November 5th, 2012

tree_face

Paging the Racist Joke Acceptability Bureau

"And now, Profile. This week we look at the new Chinese leader-in-waiting."

Thus the Radio 4 continuity announcer, while I'm getting my tea yesterday. Half-listening, for a moment I think she has told me that the new Chinese leader's name is In Wei Ting. I laugh involuntarily, then choke it back. Did my id just make a racist joke? Or was I merely laughing at my own stupidity (a source of constant amusement)?

Chinese jokes seem to be weirdly acceptable, or at any rate widespread, on the TV comedy scene at the moment. You can see people like Dara Ó Briain and Chris Addison doing Chinese impressions that are almost childishly racist on national television - and then excusing it with a beguiling guilty laugh.

I don't really understand who gets to decides which kinds of racism "count". Is there an official line on such things? I can't remember the last time I heard an Irish joke being broadcast, or even a gentile-told Jewish joke. Jokes about Americans and the French are rife, though - and Germans too seem to be fair game. Broadly speaking the rule seems to be that, the more powerful you are, the more you are allowed to be mocked for your appearance, accent, or national character. From that point of view, the popularity of Chinese jokes is a very backhanded compliment - especially as they always come with a kind of cringe. One expects Ó Briain to say something about "overlords" in a Kent Brockman voice.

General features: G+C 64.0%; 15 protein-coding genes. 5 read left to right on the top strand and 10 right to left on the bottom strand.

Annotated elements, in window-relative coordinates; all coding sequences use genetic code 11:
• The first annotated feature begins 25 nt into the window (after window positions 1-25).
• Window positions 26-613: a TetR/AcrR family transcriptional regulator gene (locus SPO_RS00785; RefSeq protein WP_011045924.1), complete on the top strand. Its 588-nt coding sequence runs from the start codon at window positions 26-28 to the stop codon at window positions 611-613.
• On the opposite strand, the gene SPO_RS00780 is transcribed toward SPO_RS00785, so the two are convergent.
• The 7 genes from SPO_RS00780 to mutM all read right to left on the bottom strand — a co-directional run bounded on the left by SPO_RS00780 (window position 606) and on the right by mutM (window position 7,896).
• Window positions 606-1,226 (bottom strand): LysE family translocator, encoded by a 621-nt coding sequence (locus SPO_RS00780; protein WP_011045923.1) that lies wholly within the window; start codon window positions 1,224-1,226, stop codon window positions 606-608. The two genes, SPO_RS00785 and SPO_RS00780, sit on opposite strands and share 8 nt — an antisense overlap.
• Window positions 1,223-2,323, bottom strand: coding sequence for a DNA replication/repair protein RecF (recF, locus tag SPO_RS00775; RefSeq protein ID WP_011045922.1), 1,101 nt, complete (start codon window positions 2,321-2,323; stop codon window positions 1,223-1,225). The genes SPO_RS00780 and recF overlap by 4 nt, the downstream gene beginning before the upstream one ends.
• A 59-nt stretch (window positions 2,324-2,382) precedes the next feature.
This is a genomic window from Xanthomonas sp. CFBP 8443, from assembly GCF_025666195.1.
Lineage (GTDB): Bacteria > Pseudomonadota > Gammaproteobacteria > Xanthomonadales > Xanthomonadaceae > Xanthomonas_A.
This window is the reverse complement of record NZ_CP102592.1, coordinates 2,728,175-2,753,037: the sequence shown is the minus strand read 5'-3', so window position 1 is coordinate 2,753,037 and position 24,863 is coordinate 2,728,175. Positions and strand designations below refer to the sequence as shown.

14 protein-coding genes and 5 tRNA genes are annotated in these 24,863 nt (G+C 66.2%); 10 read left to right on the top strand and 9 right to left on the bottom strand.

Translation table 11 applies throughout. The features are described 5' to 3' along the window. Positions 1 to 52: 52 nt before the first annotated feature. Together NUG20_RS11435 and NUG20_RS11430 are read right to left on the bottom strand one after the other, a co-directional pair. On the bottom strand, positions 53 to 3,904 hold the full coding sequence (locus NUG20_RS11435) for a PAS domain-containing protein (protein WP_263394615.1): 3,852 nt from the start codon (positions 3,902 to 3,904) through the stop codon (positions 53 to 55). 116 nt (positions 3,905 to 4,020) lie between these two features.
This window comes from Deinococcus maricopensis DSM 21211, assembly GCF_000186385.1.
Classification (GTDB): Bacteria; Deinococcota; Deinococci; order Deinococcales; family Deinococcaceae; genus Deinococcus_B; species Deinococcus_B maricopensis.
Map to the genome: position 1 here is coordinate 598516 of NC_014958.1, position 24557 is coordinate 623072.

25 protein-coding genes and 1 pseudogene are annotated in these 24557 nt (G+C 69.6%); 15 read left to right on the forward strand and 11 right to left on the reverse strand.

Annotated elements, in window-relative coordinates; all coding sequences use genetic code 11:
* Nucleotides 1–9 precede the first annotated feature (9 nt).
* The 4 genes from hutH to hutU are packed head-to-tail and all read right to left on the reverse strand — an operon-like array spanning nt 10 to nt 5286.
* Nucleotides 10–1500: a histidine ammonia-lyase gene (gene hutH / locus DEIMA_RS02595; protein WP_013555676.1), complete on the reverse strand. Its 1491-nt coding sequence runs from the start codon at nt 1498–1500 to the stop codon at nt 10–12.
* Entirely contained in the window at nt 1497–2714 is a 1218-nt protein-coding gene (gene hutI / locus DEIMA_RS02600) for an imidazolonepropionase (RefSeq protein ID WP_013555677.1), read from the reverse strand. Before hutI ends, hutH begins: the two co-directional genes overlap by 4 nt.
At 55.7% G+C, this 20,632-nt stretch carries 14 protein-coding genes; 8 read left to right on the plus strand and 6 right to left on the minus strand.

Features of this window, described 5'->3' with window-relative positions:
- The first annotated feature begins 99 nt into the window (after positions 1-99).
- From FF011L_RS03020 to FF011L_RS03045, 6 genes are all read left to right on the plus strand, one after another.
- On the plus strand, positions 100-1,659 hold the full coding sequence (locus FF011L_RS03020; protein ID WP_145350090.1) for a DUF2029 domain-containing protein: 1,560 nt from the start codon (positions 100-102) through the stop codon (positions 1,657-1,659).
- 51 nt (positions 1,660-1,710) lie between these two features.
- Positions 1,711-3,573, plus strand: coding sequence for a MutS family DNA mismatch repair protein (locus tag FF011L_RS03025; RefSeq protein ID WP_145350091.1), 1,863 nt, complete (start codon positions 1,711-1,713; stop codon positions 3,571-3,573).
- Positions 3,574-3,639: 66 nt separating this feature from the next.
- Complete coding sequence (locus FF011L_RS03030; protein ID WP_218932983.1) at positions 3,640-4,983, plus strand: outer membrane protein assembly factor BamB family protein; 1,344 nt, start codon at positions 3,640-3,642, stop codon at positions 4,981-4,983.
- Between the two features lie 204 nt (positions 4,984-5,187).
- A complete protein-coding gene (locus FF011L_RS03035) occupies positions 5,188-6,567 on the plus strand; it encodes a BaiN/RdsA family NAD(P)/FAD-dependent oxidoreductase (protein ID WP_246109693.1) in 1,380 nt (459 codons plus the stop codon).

On the other hand, I also hear jokes about, for example, Greece - and although they're usually related directly to their current financial woes, it's hard to stop that leaking into a general image of the Greeks as a race being lazy, corrupt, etc.
tree_face

Admin

I've been getting a lot of anonymous spam here recently, so somewhat reluctantly I'm introducing CAPTCHA on anonymous comments.